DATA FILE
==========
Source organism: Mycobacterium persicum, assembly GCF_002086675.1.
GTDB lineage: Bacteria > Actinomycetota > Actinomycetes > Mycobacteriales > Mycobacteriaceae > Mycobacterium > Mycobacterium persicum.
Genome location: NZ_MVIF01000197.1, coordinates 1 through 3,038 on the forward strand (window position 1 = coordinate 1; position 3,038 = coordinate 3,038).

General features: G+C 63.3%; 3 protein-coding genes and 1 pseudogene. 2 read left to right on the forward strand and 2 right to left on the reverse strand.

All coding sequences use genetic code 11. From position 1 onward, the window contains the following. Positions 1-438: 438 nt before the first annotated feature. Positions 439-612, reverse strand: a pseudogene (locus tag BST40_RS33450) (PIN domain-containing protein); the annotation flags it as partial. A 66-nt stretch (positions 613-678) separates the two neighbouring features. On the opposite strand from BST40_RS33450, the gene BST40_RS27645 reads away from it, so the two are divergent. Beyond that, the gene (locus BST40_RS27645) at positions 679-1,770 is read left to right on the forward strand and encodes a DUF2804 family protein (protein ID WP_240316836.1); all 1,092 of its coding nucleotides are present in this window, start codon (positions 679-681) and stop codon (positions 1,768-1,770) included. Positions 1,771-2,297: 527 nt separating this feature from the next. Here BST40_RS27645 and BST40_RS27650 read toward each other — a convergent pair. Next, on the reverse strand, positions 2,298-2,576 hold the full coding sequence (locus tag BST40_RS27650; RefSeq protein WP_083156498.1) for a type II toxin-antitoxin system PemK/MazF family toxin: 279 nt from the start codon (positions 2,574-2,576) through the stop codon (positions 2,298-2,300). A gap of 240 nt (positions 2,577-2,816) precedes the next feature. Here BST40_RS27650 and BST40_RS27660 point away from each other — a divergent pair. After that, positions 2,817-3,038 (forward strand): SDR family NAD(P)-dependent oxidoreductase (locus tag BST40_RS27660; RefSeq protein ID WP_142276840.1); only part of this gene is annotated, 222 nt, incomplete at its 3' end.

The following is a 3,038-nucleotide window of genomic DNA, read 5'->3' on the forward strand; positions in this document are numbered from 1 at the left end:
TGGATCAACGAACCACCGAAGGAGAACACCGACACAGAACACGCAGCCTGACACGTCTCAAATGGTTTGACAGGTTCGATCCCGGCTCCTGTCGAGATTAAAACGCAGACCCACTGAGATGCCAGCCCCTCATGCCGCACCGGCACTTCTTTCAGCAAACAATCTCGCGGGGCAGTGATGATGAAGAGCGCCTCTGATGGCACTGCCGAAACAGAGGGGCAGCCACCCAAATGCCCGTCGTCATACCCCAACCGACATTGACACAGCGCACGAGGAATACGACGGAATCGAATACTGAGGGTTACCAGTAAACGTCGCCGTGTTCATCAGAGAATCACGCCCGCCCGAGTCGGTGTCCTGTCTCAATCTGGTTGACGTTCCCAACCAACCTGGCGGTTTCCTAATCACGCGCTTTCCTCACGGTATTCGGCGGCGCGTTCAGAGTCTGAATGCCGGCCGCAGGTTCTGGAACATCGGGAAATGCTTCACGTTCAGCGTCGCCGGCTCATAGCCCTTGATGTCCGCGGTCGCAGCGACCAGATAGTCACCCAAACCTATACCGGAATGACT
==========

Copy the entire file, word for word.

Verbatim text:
Source organism: Mycobacterium persicum, assembly GCF_002086675.1.
GTDB lineage: Bacteria > Actinomycetota > Actinomycetes > Mycobacteriales > Mycobacteriaceae > Mycobacterium > Mycobacterium persicum.
Genome location: NZ_MVIF01000197.1, coordinates 1 through 3,038 on the forward strand (window position 1 = coordinate 1; position 3,038 = coordinate 3,038).

General features: G+C 63.3%; 3 protein-coding genes and 1 pseudogene. 2 read left to right on the forward strand and 2 right to left on the reverse strand.

All coding sequences use genetic code 11. From position 1 onward, the window contains the following. Positions 1-438: 438 nt before the first annotated feature. Positions 439-612, reverse strand: a pseudogene (locus tag BST40_RS33450) (PIN domain-containing protein); the annotation flags it as partial. A 66-nt stretch (positions 613-678) separates the two neighbouring features. On the opposite strand from BST40_RS33450, the gene BST40_RS27645 reads away from it, so the two are divergent. Beyond that, the gene (locus BST40_RS27645) at positions 679-1,770 is read left to right on the forward strand and encodes a DUF2804 family protein (protein ID WP_240316836.1); all 1,092 of its coding nucleotides are present in this window, start codon (positions 679-681) and stop codon (positions 1,768-1,770) included. Positions 1,771-2,297: 527 nt separating this feature from the next. Here BST40_RS27645 and BST40_RS27650 read toward each other — a convergent pair. Next, on the reverse strand, positions 2,298-2,576 hold the full coding sequence (locus tag BST40_RS27650; RefSeq protein WP_083156498.1) for a type II toxin-antitoxin system PemK/MazF family toxin: 279 nt from the start codon (positions 2,574-2,576) through the stop codon (positions 2,298-2,300). A gap of 240 nt (positions 2,577-2,816) precedes the next feature. Here BST40_RS27650 and BST40_RS27660 point away from each other — a divergent pair. After that, positions 2,817-3,038 (forward strand): SDR family NAD(P)-dependent oxidoreductase (locus tag BST40_RS27660; RefSeq protein ID WP_142276840.1); only part of this gene is annotated, 222 nt, incomplete at its 3' end.

The following is a 3,038-nucleotide window of genomic DNA, read 5'->3' on the forward strand; positions in this document are numbered from 1 at the left end:
TGGATCAACGAACCACCGAAGGAGAACACCGACACAGAACACGCAGCCTGACACGTCTCAAATGGTTTGACAGGTTCGATCCCGGCTCCTGTCGAGATTAAAACGCAGACCCACTGAGATGCCAGCCCCTCATGCCGCACCGGCACTTCTTTCAGCAAACAATCTCGCGGGGCAGTGATGATGAAGAGCGCCTCTGATGGCACTGCCGAAACAGAGGGGCAGCCACCCAAATGCCCGTCGTCATACCCCAACCGACATTGACACAGCGCACGAGGAATACGACGGAATCGAATACTGAGGGTTACCAGTAAACGTCGCCGTGTTCATCAGAGAATCACGCCCGCCCGAGTCGGTGTCCTGTCTCAATCTGGTTGACGTTCCCAACCAACCTGGCGGTTTCCTAATCACGCGCTTTCCTCACGGTATTCGGCGGCGCGTTCAGAGTCTGAATGCCGGCCGCAGGTTCTGGAACATCGGGAAATGCTTCACGTTCAGCGTCGCCGGCTCATAGCCCTTGATGTCCGCGGTCGCAGCGACCAGATAGTCACCCAAACCTATACCGGAATGACT